Differential mRNA translation and meiotic progression require Cdc2-mediated CPEB destruction

UMMS Affiliation

Program in Molecular Medicine; Department of Molecular Genetics and Microbiology

Publication Date


Document Type



Amino Acid Sequence; Animals; CDC2 Protein Kinase; Cell Division; Humans; Meiosis; Metaphase; Molecular Sequence Data; Phosphorylation; Poly A; *Protein Biosynthesis; *RNA, Messenger; RNA-Binding Proteins; Transcription Factors; Ubiquitins; Xenopus; *Xenopus Proteins; *Zinc Fingers; *mRNA Cleavage and Polyadenylation Factors


Life Sciences | Medicine and Health Sciences


Translational activation of several dormant mRNAs in vertebrate oocytes is mediated by cytoplasmic polyadenylation, a process controlled by the cytoplasmic polyadenylation element (CPE) and its binding protein CPEB. The translation of CPE-containing mRNAs does not occur en masse at any one time, but instead is temporally regulated. We show here that in Xenopus, partial destruction of CPEB controls the temporal translation of CPE-containing mRNAs. While some mRNAs, such as the one encoding Mos, are polyadenylated at prophase I, the polyadenylation of cyclin B1 mRNA requires the partial destruction of CPEB that occurs at metaphase I. CPEB destruction is mediated by a PEST box and Cdc2-catalyzed phosphorylation, and is essential for meiotic progression to metaphase II. CPEB destruction is also necessary for mitosis in the early embryo. These data indicate that a change in the CPEB:CPE ratio is necessary to activate mRNAs at metaphase I and drive the cells' entry into metaphase II.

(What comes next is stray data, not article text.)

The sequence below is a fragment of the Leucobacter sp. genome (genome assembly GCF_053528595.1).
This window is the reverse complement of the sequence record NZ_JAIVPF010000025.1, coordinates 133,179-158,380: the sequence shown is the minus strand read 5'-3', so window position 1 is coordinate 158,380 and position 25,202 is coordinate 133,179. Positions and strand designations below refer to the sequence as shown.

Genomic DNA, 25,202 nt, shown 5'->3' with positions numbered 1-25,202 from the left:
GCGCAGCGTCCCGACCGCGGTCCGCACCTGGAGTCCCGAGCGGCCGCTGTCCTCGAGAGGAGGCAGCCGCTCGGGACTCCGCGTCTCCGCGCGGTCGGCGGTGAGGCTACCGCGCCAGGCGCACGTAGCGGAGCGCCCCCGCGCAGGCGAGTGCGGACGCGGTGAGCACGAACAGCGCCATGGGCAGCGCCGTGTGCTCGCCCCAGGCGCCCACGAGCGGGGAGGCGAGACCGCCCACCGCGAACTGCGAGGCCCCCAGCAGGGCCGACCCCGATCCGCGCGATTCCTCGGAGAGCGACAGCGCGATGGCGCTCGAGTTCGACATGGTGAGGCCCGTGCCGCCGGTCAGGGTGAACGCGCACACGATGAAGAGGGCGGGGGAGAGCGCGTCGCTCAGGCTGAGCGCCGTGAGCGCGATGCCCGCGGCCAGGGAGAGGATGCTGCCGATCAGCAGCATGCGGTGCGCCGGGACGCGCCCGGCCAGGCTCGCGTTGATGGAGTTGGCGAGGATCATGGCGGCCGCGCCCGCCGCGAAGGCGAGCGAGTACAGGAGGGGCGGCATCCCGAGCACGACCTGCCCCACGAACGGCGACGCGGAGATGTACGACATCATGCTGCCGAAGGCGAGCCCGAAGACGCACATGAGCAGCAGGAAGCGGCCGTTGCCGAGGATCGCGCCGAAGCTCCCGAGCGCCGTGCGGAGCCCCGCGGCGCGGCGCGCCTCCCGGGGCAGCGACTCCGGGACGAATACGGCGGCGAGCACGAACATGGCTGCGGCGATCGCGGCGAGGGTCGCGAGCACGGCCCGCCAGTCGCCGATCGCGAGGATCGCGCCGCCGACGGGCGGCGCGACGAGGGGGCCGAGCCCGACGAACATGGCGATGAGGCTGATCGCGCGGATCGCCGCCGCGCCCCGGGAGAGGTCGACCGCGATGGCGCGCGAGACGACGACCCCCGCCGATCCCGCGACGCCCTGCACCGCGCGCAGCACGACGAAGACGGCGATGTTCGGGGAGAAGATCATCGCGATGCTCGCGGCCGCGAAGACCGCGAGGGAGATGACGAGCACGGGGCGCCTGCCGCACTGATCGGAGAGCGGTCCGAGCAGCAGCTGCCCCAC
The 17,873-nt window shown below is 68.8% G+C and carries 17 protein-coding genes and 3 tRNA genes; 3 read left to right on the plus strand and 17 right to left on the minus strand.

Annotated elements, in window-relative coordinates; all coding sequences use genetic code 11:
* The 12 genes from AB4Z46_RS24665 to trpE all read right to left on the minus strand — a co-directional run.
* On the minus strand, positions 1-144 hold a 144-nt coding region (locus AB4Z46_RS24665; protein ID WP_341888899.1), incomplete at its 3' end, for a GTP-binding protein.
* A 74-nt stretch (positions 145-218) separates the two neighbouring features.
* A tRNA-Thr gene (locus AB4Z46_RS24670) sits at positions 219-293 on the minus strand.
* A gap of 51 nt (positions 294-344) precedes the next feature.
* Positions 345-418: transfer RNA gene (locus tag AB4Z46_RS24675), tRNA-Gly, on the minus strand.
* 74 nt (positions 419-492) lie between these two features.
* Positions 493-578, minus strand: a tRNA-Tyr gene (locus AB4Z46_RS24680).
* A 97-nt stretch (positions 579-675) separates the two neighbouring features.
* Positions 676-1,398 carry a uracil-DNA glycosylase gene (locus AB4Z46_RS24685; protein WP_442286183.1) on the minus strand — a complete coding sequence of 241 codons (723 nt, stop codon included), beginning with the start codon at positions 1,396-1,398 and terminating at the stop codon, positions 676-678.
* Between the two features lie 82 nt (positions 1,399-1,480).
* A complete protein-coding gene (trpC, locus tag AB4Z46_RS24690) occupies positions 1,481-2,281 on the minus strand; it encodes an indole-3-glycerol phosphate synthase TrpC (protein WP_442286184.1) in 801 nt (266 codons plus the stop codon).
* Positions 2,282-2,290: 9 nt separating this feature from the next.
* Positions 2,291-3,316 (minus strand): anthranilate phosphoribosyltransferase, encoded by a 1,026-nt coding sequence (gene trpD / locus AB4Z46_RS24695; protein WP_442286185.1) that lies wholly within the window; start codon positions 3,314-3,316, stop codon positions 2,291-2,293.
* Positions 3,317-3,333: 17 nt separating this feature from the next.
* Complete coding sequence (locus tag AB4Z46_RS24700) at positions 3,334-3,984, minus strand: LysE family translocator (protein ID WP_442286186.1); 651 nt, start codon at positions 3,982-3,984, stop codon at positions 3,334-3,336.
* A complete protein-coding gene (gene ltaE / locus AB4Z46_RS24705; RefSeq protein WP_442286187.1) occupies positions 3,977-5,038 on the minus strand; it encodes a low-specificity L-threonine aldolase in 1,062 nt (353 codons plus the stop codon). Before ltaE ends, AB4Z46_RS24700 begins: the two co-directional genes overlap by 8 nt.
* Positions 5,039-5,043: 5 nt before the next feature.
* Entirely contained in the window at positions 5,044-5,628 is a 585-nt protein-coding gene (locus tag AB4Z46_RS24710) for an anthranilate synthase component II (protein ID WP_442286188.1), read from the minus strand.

DOI of Published Version



EMBO J. 2002 Apr 2;21(7):1833-44. Link to article on publisher's site

Journal/Book/Conference Title

The EMBO journal

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Link to Article in PubMed

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